A lump formed in her throat, and she quickly swallowed it. ‘Just so you know,’ she said as she walked over to him. ‘I make a problematic pet.’
‘I’ll take my chances,’ he said. ‘Come on. This way.’
He hung the suit on the hook of a changing room, then beckoned her to a rack of guns. ‘I find a lot of recruits request something like this,’ he said, pulling a large handgun from a high shelf. He handed it to her. ‘Most regret it within a day.’
‘Oof. I think Lara Croft uses one of these,’ she said as she tried to lift it.
‘They like the look,’ he said with a sigh. ‘A gun’s not a status symbol; it’s not for style. It’s a tool, nothing more.’ He replaced the Desert Eagle, then handed her a much smaller and lighter handgun. ‘Until you pass a proficiency test, it will fire modified paint rounds. Within the building, these serve little purpose, but outside they’ll be laced with tracking blue, so firing them while in the field still does serve a purpose.’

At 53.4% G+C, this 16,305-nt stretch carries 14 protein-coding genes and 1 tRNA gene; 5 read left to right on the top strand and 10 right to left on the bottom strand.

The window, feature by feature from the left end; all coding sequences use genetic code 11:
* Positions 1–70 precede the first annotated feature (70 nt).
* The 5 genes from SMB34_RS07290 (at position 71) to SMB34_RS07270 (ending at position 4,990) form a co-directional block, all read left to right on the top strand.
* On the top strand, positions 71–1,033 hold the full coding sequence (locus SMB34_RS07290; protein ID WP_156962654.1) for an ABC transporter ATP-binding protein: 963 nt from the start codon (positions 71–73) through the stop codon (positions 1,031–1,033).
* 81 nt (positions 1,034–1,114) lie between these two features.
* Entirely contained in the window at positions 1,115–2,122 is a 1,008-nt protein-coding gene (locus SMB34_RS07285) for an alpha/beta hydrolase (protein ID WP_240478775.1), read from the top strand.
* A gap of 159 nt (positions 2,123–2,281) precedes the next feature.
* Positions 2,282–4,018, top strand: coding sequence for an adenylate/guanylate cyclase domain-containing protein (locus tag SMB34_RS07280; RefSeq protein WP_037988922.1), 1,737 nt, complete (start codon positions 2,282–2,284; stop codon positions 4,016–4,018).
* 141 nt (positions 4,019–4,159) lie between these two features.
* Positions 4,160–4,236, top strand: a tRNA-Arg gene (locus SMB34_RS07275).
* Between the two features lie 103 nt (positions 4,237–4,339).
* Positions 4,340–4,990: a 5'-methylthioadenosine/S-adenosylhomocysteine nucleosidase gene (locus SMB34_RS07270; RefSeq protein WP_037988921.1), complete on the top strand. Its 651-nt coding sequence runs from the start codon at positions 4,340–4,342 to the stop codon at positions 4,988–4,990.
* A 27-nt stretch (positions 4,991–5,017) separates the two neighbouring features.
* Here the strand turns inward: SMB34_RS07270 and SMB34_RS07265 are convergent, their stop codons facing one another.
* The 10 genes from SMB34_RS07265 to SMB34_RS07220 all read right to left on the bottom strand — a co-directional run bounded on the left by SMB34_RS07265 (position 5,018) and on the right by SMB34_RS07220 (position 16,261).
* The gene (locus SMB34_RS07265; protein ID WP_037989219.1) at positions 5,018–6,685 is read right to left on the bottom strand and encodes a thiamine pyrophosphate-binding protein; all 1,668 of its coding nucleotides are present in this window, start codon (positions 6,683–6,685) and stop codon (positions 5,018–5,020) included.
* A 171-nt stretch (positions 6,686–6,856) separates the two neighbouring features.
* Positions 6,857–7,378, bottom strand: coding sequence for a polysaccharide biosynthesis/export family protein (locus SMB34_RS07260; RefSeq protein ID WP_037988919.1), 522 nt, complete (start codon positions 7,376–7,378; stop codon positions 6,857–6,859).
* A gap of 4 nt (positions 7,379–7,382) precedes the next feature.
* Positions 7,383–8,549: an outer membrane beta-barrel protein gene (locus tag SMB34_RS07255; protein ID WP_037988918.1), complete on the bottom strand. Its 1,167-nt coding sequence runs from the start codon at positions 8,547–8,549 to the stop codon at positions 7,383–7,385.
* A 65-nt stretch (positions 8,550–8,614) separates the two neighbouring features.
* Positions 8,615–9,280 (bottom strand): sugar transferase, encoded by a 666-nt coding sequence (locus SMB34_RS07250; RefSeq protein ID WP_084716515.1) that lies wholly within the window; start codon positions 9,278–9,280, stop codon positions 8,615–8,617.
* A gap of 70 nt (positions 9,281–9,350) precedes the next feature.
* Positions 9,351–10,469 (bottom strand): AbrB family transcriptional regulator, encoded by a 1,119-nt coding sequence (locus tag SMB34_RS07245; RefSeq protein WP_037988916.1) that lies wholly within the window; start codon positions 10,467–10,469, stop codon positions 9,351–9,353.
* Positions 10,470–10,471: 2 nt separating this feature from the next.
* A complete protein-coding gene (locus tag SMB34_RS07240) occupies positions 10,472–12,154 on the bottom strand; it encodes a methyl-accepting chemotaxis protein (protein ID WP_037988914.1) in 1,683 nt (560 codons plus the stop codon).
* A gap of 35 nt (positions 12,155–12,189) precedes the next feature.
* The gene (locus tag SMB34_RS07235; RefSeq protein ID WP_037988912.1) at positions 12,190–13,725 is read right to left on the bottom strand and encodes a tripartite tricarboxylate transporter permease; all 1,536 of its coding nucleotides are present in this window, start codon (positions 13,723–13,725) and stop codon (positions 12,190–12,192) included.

‘Tracking what? Like, that phosphorus paint stuff to make trailing someone easier?’
He smiled. ‘A little more advanced than that, Recruit.’
She looked at the gun. ‘So I start with this, then work my way up to the rocket launcher?’
‘Recruit, I actually fear what you’d do with a rocket launcher.’
‘Just…blow some stuff up?’
He indicated back to the changing room. ‘Get changed, I’ll gather your other accessories.’
She locked the door of the changing room and began to strip down. She knelt, her pants stuck, then half-shuffled, half-fell onto the small wooden bench and slid her sneakers off, her cheeks burning with embarrassment.
I’m twenty-something years old, you’d think I’d have figured out this getting dressed thing.